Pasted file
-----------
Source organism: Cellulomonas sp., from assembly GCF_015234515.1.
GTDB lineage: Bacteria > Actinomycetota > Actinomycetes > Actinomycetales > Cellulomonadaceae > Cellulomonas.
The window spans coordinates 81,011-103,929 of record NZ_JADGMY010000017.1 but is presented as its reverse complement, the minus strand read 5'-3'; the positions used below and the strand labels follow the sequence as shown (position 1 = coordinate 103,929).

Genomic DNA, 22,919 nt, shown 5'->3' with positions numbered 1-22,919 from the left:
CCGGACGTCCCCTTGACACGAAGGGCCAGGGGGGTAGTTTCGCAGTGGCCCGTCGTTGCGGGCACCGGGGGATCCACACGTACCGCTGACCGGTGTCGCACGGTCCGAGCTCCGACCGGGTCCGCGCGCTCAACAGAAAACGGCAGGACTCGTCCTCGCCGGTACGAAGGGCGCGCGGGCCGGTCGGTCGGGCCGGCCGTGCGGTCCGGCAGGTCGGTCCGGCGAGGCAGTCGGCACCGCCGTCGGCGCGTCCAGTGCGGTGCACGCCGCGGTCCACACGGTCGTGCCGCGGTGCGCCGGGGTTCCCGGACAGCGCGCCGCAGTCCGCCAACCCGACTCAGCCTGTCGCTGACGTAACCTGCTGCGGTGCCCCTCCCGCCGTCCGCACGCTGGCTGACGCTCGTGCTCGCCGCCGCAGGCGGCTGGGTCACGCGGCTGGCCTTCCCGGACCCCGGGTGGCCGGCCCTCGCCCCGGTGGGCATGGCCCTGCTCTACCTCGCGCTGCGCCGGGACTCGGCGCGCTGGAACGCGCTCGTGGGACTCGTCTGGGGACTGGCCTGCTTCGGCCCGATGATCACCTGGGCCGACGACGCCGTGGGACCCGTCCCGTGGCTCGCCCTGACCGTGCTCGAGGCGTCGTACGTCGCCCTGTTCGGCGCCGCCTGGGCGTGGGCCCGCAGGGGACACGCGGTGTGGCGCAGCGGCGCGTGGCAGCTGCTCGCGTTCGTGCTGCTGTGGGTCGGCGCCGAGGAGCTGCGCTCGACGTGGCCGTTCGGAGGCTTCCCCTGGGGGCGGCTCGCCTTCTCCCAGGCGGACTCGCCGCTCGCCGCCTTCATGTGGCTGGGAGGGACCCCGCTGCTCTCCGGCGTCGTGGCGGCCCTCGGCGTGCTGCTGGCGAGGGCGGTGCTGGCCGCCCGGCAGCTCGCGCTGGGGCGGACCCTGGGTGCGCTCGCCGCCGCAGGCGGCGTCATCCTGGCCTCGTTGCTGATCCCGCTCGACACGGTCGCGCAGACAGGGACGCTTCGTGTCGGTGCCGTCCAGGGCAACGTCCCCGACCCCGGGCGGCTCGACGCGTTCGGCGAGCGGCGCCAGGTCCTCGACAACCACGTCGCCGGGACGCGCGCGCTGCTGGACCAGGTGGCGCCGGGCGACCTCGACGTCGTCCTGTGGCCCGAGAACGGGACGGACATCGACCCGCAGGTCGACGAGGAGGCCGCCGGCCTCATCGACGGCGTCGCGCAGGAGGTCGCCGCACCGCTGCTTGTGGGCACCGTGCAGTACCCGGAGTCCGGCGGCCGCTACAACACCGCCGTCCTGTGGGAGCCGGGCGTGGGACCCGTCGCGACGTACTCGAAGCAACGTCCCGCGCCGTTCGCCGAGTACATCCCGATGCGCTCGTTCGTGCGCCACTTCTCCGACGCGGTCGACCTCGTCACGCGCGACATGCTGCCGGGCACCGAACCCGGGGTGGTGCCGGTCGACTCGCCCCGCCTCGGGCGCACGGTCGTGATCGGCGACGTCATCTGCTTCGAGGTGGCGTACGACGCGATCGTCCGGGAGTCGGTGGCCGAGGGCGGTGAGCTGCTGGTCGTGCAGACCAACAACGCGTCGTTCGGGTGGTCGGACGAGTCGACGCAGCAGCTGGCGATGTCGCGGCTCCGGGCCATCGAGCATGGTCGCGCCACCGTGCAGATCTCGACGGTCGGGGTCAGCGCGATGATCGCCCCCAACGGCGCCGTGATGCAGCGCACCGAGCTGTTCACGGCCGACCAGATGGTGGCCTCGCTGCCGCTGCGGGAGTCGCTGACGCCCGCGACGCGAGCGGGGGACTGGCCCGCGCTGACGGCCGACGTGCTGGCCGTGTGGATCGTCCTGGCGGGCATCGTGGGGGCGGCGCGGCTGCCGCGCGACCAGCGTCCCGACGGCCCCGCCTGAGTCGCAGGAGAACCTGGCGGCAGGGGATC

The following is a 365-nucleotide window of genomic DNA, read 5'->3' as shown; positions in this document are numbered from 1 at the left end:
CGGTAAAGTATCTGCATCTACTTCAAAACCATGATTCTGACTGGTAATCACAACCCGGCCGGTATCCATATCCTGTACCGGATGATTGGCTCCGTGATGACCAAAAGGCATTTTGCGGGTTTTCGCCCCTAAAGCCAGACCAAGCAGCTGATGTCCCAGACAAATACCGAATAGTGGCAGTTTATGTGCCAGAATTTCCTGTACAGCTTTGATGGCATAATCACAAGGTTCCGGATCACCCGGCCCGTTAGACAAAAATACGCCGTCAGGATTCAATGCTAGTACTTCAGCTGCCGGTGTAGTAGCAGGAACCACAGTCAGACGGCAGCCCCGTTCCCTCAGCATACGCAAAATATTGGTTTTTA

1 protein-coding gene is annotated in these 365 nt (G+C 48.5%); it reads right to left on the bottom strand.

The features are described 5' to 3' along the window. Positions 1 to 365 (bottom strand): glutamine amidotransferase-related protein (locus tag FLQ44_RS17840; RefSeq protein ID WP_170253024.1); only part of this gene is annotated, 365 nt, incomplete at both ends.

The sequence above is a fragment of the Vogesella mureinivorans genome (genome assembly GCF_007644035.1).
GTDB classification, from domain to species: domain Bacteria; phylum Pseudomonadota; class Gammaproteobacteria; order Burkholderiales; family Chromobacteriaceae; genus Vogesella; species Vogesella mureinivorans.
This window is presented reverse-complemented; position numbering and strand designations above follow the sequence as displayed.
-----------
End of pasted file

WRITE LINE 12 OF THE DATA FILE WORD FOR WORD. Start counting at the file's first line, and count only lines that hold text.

This window is presented reverse-complemented; position numbering and strand designations above follow the sequence as displayed.